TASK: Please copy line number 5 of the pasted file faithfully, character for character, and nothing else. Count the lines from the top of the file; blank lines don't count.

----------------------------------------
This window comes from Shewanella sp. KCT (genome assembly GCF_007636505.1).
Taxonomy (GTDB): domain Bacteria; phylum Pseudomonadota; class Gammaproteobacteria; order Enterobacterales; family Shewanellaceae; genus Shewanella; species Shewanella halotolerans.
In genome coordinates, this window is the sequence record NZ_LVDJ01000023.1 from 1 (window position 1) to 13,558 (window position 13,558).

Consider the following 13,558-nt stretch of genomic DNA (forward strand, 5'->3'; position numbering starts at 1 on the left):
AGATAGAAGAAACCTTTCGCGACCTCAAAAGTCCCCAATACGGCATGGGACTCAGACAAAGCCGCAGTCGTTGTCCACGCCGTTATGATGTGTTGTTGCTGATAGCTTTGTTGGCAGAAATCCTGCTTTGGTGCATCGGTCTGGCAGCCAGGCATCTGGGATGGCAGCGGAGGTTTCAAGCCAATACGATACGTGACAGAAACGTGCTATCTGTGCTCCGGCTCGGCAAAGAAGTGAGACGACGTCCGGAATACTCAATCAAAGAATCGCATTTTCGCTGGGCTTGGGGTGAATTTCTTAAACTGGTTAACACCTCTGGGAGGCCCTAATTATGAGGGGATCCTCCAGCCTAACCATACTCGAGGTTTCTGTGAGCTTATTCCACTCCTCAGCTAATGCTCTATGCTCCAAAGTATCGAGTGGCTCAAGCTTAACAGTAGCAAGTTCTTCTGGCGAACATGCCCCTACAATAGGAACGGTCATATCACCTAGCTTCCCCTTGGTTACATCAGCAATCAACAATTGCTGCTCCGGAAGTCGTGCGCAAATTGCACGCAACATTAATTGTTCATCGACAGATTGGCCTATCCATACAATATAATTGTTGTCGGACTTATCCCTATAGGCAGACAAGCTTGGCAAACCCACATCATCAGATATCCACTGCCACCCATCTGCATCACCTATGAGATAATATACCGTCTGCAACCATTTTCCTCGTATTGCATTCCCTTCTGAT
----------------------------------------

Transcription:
AGATAGAAGAAACCTTTCGCGACCTCAAAAGTCCCCAATACGGCATGGGACTCAGACAAAGCCGCAGTCGTTGTCCACGCCGTTATGATGTGTTGTTGCTGATAGCTTTGTTGGCAGAAATCCTGCTTTGGTGCATCGGTCTGGCAGCCAGGCATCTGGGATGGCAGCGGAGGTTTCAAGCCAATACGATACGTGACAGAAACGTGCTATCTGTGCTCCGGCTCGGCAAAGAAGTGAGACGACGTCCGGAATACTCAATCAAAGAATCGCATTTTCGCTGGGCTTGGGGTGAATTTCTTAAACTGGTTAACACCTCTGGGAGGCCCTAATTATGAGGGGATCCTCCAGCCTAACCATACTCGAGGTTTCTGTGAGCTTATTCCACTCCTCAGCTAATGCTCTATGCTCCAAAGTATCGAGTGGCTCAAGCTTAACAGTAGCAAGTTCTTCTGGCGAACATGCCCCTACAATAGGAACGGTCATATCACCTAGCTTCCCCTTGGTTACATCAGCAATCAACAATTGCTGCTCCGGAAGTCGTGCGCAAATTGCACGCAACATTAATTGTTCATCGACAGATTGGCCTATCCATACAATATAATTGTTGTCGGACTTATCCCTATAGGCAGACAAGCTTGGCAAACCCACATCATCAGATATCCACTGCCACCCATCTGCATCACCTATGAGATAATATACCGTCTGCAACCATTTTCCTCGTATTGCATTCCCTTCTGAT